Thanks To Double Hand Surgery, An Avid Gardener And Former Marathon Runner Gets Her Groove Back
90-year-old Stephanie Harrison has always lived life to the fullest. She graduated from Wayne State University with a degree in education, worked for many years as a teacher, and then became a Detroit Board of Education truant officer. While in her 50s, the Detroit resident and mother of four also started running races. (She ran about 200 total — including three Detroit Free Press marathons and the Boston marathon, and won several half marathons in her age group — until she retired in her 60s.)
And now, in her 90s, Stephanie is an award-winning horticulturist whose rose garden has appeared in the Detroit News. During the colder months when she can’t garden, she keeps busy as a seamstress. She has made several prom and wedding dresses for her granddaughters.
“I just love being active and I exercise,” Stephanie says. “I get on the scale every morning. It’s a habit to take care of my body and my diet.”
A Painful Interference
When Stephanie first started feeling pain in her hands about two years ago, then, it became quite a hinderance. “The pain began gradually,” she says. “I became aware of it in the summer because when I used clippers or the shovel, two of my fingers would feel like they snapped. My children had carpel tunnel syndrome, and I learned it was hereditary, so I knew it must be that.”
Stephanie’s physician referred her to Dr. Charles Day, an orthopedic surgeon who specializes in hand and wrist care, and the executive vice chair of Henry Ford Health’s orthopedic service line. Dr. Day diagnosed Stephanie with bilateral carpal tunnel syndrome with trigger (“snapping”) fingers. She needed surgery on both hands.
“With carpal tunnel syndrome, the major nerve to the hand is getting squeezed,” explains Dr. Day. “And when anything is getting squeezed, it’s cutting off circulation. So Stephanie lived for years with lack of blood flow to the major nerve in both hands. It was waking her up at night. She was dropping things.”
As opposed to arthritis or tendonitis, where there's no consequence on waiting to have surgery, when the major nerve in the hand is lacking blood flow, the longer you wait to bring the blood flow back via surgery, the more irreversible nerve damage there is, says Dr. Day.
“At my age, I was initially hesitant about having surgery done,” Stephanie says. “However, I knew my hands were getting bad and I felt very comfortable with Dr. Day. He’s a calming person and easy to talk to. After meeting with him, I wanted surgery done soon as possible. I knew this was what I needed to do — sometimes pain doesn’t give you a choice.”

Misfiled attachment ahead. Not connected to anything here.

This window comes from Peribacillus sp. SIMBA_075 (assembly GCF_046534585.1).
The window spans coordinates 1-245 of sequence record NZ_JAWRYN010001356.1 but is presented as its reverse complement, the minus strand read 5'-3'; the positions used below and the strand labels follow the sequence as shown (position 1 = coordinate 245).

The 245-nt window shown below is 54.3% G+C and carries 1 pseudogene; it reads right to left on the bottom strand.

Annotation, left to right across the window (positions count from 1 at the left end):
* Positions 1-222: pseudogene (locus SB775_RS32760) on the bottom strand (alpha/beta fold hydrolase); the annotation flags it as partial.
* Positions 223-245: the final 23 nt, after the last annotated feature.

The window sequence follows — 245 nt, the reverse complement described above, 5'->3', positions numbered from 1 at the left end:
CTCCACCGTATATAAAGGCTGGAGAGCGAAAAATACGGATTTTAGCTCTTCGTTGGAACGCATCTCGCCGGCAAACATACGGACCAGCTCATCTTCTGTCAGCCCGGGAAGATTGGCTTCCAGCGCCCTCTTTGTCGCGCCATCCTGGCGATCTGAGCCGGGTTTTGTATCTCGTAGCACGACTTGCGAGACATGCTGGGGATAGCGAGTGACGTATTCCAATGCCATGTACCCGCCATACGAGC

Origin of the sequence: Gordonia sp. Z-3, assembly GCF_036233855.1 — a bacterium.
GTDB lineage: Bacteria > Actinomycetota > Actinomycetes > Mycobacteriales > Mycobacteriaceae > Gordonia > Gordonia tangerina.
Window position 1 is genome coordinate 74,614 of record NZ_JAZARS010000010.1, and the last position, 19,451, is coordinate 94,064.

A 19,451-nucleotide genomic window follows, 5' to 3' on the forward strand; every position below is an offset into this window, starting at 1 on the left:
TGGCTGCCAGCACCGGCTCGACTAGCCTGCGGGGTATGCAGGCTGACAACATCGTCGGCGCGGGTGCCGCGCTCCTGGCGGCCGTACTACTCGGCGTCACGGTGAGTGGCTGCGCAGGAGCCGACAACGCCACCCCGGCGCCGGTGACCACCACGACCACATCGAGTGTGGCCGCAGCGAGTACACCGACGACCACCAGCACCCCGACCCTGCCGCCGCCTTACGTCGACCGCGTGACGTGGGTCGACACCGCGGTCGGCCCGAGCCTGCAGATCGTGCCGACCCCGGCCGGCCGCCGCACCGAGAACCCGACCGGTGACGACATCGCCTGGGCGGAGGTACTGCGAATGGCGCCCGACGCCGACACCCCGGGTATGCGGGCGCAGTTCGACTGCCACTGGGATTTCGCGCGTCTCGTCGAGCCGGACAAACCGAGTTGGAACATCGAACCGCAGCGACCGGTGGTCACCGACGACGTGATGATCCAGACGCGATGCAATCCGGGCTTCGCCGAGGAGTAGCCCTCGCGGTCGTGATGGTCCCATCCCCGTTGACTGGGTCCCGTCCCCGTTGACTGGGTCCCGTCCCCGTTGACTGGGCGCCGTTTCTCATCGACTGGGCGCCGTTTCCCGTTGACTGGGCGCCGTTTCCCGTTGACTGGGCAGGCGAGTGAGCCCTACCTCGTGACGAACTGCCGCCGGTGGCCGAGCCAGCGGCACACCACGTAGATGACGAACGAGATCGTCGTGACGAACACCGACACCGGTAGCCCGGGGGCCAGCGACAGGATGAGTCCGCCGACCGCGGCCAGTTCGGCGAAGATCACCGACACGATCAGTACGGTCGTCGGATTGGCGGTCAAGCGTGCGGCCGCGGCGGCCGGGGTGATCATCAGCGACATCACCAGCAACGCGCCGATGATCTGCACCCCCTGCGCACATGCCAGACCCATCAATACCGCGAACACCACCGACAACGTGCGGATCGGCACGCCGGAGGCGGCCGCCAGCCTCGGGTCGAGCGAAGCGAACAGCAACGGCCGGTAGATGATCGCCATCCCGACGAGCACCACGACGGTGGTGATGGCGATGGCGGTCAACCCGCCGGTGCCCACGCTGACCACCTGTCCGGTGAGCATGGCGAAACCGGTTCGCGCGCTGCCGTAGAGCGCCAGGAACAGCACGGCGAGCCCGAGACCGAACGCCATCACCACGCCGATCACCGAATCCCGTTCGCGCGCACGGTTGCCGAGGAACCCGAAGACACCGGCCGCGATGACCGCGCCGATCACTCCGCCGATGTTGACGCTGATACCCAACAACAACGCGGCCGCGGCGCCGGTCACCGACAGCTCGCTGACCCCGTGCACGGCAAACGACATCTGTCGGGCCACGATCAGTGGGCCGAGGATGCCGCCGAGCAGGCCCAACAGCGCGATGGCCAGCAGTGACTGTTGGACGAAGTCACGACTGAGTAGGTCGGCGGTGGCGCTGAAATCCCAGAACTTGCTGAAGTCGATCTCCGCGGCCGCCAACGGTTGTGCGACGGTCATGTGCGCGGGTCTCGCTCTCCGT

It was also reassuring to know that Dr. Day has performed many of these types of surgeries on patients in their 90s, and they’re able to get back to doing everything they would like to do. “No matter your age, you want to be able to use your hands and sleep through the night,” Dr. Day says.
Feeling Immediate Relief After Surgery
Stephanie’s first surgery was scheduled for July 2020 and her second was scheduled for October 2020, both at Henry Ford West Bloomfield Hospital. She said both surgeries went perfectly — she immediately felt relief thanks to blood flow returning to the nerves. The pain that woke her up at night was gone, while numbness or tingling in the fingers, along with weakness in the hands, can take up to a year to fully recover.
After surgery, Stephanie’s daughter Marcia stayed with her to help her recuperate — but it turns out Marcia didn’t have that much to do.
“My mom was so determined to do everything herself, so by the second day, I was really just there for company,” Marcia says. “There are some things you can’t do because you only have one hand. We didn’t want the bandage to get wet, and you can’t really drive one handed, but she was pretty self-sufficient. And after the second surgery, she had been through the process already, so she was even more comfortable afterward.”
It was a big change from the past few years, when, before surgery, Marcia had to assist her mom much more often due to her hand pain. “When you see how close Marcia is to her mom and how appreciative Marcia was of my treatment, it is what make my job so uniquely satisfying,” says Dr. Day. “I am able to bring joy and happiness not just to Stephanie, but her family members as well.”
Staying Active And Healthy
Stephanie went to hand therapy for a little while but felt so comfortable with her hands after surgery that she didn’t need to continue it for very long. She does, however, continue to exercise her hands to this day.
“It’s called the crawling wall: you take your hands and move them up wall,” she says. “It’s important to exercise your fingers. The hands are the most coordinated instruments, and you don’t want to get to the point where if you don’t exercise and use them, you’re crippled. I’m at the point where my hands can do exactly what they need to do. I’m getting arthritis, but that’s common at my age, and I’m a person who exercises all of the time and I take care of the situation.”
While Stephanie might be diligent in her after-surgery care, she says Dr. Day gets most of the credit. “He is such a good surgeon, my diligence in exercise only complements what he did for me. He did the best job, and I’ve referred him to two of my friends who are also seniors.”